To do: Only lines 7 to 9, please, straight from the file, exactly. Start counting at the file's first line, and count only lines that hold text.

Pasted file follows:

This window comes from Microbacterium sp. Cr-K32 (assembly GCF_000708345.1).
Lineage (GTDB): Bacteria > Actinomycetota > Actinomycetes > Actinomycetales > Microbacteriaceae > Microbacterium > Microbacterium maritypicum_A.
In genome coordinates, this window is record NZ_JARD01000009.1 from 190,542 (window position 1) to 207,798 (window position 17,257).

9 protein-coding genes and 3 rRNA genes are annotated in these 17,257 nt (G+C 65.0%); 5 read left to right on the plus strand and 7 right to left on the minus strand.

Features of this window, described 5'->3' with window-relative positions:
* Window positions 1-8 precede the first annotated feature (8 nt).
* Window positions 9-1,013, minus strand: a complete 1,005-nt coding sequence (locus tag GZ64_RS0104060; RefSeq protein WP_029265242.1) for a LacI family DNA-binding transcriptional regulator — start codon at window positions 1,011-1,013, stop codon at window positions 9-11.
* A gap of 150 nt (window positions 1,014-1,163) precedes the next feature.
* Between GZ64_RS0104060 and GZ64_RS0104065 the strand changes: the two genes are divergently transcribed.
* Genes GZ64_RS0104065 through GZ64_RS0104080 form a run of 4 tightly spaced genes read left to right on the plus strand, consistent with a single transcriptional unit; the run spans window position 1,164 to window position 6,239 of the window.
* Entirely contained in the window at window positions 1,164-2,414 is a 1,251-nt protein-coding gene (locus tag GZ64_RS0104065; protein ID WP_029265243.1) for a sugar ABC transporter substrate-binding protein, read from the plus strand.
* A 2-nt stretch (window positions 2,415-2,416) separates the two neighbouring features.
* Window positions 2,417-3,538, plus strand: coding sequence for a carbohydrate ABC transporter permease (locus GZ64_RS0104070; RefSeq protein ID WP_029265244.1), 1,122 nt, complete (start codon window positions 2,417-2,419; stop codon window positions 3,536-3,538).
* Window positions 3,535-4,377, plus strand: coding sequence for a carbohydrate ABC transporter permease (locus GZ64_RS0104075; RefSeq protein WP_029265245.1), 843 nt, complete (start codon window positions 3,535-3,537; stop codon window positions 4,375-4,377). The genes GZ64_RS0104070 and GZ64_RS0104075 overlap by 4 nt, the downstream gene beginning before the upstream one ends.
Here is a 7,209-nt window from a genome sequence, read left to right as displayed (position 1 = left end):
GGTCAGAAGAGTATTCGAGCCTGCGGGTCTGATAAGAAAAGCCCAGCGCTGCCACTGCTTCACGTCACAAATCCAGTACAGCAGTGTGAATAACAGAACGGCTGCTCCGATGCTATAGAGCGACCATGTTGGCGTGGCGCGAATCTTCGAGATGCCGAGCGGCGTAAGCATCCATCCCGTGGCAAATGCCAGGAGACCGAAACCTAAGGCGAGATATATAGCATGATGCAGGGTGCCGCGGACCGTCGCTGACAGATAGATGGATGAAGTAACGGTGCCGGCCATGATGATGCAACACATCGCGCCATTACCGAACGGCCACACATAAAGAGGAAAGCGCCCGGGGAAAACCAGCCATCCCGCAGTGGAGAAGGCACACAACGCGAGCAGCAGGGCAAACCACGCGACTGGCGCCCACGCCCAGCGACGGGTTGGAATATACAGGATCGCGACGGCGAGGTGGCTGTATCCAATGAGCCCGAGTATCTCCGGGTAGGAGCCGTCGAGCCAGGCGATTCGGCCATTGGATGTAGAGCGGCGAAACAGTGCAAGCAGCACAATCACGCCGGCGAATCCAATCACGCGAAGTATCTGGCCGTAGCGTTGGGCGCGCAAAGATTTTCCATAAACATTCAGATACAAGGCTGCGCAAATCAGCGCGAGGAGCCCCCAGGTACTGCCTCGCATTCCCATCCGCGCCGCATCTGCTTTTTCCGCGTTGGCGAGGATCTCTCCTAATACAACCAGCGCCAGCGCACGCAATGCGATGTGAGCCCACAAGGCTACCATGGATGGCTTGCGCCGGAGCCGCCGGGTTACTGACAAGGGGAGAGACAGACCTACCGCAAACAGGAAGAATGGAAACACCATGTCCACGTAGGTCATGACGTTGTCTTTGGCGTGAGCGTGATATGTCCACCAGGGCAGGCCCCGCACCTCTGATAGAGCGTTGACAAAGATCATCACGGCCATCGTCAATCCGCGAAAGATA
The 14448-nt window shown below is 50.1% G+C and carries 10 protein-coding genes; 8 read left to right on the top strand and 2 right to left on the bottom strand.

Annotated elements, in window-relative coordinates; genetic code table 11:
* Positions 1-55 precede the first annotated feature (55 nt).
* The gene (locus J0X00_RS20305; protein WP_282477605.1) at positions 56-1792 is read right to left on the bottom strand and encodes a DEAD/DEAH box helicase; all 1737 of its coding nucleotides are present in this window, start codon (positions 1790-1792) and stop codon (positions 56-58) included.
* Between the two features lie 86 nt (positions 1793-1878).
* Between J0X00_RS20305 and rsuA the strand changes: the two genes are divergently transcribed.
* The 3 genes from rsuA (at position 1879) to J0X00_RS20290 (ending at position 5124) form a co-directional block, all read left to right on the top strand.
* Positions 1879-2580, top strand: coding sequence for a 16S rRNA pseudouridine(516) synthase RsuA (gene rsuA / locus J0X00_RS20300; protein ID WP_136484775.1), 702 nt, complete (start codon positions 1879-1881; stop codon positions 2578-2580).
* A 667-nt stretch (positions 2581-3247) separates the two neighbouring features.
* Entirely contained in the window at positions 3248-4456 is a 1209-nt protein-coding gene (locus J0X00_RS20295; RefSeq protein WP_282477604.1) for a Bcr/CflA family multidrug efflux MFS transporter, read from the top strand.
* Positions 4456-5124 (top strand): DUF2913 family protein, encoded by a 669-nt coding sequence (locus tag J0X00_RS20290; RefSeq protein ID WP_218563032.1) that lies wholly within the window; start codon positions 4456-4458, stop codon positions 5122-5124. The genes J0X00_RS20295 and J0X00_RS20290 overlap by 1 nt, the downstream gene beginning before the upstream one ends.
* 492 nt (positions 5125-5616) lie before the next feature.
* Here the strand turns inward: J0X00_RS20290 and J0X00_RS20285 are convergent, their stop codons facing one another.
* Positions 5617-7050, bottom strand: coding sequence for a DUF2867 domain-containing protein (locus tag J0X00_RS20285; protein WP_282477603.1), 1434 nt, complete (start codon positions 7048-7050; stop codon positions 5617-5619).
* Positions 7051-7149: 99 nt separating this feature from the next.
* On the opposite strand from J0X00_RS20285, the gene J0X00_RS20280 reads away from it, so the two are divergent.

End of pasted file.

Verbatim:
* Window positions 9-1,013, minus strand: a complete 1,005-nt coding sequence (locus tag GZ64_RS0104060; RefSeq protein WP_029265242.1) for a LacI family DNA-binding transcriptional regulator — start codon at window positions 1,011-1,013, stop codon at window positions 9-11.
* A gap of 150 nt (window positions 1,014-1,163) precedes the next feature.
* Between GZ64_RS0104060 and GZ64_RS0104065 the strand changes: the two genes are divergently transcribed.